The labor participation rate had steadied at 63% as more people stepped back into the labor market. But today, driven by the pandemic, the participation rate is dropping again, and fast.

A Smarter Workforce

A final trend that is worth tracking: the US labor force is getting smarter.  Or at least better educated.  As the chart below indicates (courtesy of the US census) educational attainment in the US continues to improve with 35% of the population having achieved a bachelor’s degree or higher.  Only 10% of the population dropped out of education before completing high school – half of what it was a generation ago. This continues to go down as the population ages.  Educational attainment is highly divided down demographic lines (race, income), but overall educational attainment continues to improve.

Percent of the US population by educational attainment (1940-2017) – US Census data [source]

with 2008-2009 recession shown

Gig economy? Eh, not so much …

The post-recession improvement of the job market prompted economists at both Princeton and Harvard to revise downwards their estimates of the size of the so-called ‘Gig Economy’.  Gigs, it turns out, were a great work arrangement for some. But in general, they are a make-do solution for workers who, given the choice, would jump to traditional, full-time positions.  This is affecting the pattern of underemployment and explains in part why wages, on the whole, have not risen as expected.

The pandemic has put the gig economy under the radar. On the one hand, gig jobs with delivery services such as Instacart, Taskrabbit, GoPuff, or Shipt are busier than ever. Other sectors like Uber or Lyft have seen a dramatic drop in demand. According to a study by AppJobs , gig workers among the hardest hit by coronavirus pandemic.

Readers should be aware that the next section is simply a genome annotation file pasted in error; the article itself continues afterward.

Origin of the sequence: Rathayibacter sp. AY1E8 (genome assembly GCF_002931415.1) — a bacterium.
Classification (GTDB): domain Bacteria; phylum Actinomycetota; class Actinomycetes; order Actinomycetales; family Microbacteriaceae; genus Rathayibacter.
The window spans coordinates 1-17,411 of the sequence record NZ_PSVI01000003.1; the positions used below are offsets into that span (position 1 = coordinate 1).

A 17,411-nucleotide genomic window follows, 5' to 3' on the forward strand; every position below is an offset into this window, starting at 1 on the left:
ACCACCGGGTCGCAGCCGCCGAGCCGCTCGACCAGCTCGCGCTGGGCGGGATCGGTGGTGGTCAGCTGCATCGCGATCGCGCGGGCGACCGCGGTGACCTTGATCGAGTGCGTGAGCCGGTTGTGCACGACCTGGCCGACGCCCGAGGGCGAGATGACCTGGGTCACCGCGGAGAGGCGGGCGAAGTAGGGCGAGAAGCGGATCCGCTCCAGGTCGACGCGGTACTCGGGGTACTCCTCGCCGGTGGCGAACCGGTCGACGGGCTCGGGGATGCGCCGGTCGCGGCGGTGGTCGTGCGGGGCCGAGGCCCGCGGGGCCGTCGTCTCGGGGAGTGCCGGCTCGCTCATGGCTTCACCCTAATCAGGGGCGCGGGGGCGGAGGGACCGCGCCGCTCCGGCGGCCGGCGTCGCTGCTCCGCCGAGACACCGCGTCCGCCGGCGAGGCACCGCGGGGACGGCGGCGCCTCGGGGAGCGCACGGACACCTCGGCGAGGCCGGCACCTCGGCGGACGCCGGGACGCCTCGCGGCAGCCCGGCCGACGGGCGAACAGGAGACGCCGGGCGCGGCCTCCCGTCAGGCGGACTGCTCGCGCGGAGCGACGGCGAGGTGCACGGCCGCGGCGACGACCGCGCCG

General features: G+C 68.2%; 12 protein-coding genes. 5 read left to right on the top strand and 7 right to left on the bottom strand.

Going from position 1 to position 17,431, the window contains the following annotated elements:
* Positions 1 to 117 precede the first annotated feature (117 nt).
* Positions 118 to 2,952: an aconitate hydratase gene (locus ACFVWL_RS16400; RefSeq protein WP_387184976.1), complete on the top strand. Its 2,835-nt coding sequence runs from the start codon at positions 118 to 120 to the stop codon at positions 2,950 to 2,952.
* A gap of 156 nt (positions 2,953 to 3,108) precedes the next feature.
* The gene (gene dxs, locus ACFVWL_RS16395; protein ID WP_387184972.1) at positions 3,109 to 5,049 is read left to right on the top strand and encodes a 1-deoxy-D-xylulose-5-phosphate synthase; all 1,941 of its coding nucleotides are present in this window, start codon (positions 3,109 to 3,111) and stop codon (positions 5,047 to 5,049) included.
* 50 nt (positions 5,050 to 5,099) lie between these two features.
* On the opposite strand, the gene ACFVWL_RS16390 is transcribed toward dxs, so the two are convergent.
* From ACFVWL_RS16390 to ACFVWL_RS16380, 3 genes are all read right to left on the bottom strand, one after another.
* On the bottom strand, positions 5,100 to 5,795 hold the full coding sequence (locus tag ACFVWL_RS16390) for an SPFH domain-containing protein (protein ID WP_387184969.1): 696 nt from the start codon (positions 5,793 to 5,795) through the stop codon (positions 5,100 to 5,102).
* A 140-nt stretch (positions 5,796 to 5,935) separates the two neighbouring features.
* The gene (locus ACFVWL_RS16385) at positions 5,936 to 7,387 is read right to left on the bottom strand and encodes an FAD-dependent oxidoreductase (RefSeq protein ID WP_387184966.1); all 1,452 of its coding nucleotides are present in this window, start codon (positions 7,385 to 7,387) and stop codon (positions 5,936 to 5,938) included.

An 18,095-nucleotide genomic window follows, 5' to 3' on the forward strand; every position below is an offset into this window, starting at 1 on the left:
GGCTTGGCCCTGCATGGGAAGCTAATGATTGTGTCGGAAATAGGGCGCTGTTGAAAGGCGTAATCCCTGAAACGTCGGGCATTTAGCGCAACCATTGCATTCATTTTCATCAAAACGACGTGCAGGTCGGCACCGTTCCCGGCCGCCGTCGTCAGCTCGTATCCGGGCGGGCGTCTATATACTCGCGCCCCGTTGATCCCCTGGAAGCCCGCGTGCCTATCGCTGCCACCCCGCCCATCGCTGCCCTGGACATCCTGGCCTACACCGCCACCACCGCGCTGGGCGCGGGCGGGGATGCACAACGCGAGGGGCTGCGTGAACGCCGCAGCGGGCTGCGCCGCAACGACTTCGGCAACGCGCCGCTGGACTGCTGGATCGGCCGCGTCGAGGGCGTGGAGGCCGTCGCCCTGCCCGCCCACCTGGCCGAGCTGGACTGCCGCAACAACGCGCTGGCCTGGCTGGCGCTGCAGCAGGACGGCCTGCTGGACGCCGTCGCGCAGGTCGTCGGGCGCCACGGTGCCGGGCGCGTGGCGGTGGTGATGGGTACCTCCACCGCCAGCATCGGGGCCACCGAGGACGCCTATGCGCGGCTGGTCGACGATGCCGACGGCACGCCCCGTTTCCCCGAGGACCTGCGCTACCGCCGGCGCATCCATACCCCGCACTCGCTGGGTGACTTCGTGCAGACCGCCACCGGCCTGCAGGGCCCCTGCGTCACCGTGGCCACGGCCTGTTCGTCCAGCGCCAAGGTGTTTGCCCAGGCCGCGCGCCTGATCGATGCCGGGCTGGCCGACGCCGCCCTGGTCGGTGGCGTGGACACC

Gig jobs (as freelancers have long known) live outside of the main framework our economy has instituted, and it make it harder to participate in many aspects, such as getting a mortgage [if you are in this situation, here is a handy guide from Bankrate].

For the most part, people still want the same thing: a full-time secure job with regular income and good benefits.  Who knew?

[Further reading from 02/15/2019: The fight for $15 (per hour) comes to the gig economy. ]

Labor’s not fungible

And unlike most markets with fungible commodities (Barrels of oil, bushels of corn…), labor markets are complicated. Workers face geographic constraints (in fact, today Americans were already less work-mobile than previous generations (3)) and some skill sets are more marketable than others. While these macro trends tell us which way the wind blows, hiring truly comes down to competing in a specific market and geography.

Employers in competitive markets need to insure themselves against the challenges of attracting and retaining talent while keeping their current workforce engaged, despite the turmoil of the last few months. They need to double down on creating an employee-centric culture and maintaining community while working remotely. After all, it’s the lack of internal opportunities or unanswered frustrations that drive your current talent towards the exit. Engaged employees are significantly less likely to be considering a move elsewhere.

So, there you have it. The picture for employment in the US remains uncertain. Many economists are projecting mass layoffs as the strength of the inevitable post-covid recession is felt. Others predict a rapid return to employment as stay-at-home restrictions are lifted.

My personal projection on this is that we should expect a rapid restructuring with some sector-wide layoffs, the demise of many unprofitable or unproven businesses, and the rapid return of other sectors that investors will double down on.


(1) “You’re Less Likely to Be Laid Off Today Than Any Time Since 1967” by Brad Tuttle – Money Magazine – Aug 08, 2017- http://time.com/money/4891508/unemployment-layoff-rate-jobs-market-2017/
(2) Labor force participation: what has happened since the peak? – Bureau of Labor Statistics September 2016 – https://www.bls.gov/opub/mlr/2016/article/labor-force-participation-what-has-happened-since-the-peak.htm
(3) “Fewer Americans Strike Out for New Jobs, Crimping the Recovery” by PATRICIA COHEN – New York Time – May 24, 2016 – https://www.nytimes.com/2016/05/25/business/economy/fewer-workers-choose-to-move-to-new-pastures.html

Data sources:

LNS11300000 – Civilian Labor participation rate
JTS00000000QUR – Quits
LNS14000000 – Unemployment rate
JTS00000000LDR – Layoffs & Discharges
https://fred.stlouisfed.org/series/FEDFUNDS – Federal Reserve rate